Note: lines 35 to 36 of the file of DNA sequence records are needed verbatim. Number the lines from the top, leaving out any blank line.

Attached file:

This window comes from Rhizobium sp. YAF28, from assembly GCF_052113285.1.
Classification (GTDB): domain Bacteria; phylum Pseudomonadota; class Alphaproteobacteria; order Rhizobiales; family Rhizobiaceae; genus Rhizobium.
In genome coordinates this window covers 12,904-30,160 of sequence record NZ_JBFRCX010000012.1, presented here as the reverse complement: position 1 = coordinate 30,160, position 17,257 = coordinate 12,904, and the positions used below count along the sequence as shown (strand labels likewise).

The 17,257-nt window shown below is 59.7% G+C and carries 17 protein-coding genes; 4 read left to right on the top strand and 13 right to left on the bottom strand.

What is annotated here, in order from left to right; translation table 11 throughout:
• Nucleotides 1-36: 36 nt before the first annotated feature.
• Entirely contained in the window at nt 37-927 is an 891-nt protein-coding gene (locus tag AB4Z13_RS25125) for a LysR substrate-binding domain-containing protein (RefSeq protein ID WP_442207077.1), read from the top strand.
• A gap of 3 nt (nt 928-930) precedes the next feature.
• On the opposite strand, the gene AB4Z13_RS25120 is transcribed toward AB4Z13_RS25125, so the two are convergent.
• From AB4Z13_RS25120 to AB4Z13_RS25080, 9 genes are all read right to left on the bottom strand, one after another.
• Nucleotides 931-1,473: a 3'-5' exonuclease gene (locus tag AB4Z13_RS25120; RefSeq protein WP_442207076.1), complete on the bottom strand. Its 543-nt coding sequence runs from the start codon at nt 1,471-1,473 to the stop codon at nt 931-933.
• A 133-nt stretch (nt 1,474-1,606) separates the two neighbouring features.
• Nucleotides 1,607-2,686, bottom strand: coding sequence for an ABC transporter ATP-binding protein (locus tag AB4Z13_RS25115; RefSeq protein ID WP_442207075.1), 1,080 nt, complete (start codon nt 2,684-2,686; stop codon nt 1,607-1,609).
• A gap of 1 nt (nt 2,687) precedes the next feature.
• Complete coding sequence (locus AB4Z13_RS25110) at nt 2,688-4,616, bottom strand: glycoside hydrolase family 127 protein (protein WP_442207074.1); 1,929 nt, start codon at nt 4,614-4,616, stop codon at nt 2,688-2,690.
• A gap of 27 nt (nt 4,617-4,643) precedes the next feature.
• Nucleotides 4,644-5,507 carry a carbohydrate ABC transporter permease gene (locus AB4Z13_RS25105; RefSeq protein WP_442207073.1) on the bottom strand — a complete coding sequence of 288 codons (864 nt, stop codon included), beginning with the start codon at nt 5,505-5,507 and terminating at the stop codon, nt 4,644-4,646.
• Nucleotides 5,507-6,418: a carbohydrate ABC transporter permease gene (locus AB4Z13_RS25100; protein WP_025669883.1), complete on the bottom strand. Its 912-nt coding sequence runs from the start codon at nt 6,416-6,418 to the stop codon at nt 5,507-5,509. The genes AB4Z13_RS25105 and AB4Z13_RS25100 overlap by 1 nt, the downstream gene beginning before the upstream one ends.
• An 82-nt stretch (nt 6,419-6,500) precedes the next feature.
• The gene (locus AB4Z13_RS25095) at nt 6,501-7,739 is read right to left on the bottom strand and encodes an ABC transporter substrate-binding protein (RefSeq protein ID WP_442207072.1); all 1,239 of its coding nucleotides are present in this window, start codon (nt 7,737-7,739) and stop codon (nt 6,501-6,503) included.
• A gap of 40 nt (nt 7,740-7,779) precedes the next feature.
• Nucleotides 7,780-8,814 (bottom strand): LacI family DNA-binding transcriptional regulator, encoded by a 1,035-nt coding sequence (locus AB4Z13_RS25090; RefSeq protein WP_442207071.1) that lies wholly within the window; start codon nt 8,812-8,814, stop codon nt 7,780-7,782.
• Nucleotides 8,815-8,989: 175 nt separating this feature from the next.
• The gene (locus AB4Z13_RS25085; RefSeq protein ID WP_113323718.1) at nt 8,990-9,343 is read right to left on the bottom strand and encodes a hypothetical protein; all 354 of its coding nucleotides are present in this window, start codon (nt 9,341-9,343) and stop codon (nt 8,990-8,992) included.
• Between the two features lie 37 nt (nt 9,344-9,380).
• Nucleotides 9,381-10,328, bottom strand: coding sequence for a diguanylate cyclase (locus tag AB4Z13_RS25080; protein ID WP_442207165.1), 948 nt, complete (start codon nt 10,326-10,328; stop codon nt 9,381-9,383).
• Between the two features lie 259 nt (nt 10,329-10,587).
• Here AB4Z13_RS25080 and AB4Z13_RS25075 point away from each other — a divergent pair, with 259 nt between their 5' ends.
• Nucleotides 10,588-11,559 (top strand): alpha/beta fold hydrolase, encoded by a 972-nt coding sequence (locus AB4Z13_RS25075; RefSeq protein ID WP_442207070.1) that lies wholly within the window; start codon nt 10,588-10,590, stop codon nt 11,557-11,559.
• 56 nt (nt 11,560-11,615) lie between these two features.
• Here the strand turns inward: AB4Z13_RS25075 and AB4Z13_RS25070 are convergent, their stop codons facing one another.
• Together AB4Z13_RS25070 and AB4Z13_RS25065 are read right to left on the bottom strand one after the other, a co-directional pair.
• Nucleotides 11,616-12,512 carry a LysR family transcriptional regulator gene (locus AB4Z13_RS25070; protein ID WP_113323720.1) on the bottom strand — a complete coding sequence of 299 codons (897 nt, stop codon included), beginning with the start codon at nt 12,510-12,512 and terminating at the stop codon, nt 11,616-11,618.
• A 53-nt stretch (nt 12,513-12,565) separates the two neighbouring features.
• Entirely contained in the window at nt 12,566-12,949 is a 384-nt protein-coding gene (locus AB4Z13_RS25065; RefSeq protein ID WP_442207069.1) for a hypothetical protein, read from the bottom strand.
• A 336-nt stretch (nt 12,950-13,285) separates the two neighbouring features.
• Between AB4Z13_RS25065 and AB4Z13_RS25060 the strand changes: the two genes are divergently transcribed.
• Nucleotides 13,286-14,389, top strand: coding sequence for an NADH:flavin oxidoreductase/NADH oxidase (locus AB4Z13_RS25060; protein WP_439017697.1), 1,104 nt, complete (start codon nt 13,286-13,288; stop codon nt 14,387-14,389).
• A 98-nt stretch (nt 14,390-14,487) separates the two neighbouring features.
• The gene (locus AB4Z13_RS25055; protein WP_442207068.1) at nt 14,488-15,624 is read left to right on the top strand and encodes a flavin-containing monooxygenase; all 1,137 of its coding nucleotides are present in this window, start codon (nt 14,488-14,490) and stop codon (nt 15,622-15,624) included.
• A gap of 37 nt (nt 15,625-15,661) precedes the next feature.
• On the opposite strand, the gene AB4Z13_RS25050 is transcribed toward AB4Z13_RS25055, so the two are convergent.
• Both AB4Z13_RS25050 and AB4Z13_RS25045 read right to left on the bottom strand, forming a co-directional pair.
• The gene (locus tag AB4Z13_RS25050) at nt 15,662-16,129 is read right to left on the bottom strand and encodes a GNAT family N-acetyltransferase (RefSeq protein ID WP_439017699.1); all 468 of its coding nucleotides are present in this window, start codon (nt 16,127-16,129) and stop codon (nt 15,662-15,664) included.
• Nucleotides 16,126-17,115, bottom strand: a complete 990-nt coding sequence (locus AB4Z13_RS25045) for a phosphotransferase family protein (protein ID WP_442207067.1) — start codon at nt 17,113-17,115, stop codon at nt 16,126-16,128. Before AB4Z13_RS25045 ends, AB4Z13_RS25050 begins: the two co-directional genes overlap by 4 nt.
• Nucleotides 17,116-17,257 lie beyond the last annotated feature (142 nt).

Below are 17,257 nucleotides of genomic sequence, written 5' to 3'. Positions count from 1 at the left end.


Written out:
• Entirely contained in the window at nt 12,566-12,949 is a 384-nt protein-coding gene (locus AB4Z13_RS25065; RefSeq protein ID WP_442207069.1) for a hypothetical protein, read from the bottom strand.
• A 336-nt stretch (nt 12,950-13,285) separates the two neighbouring features.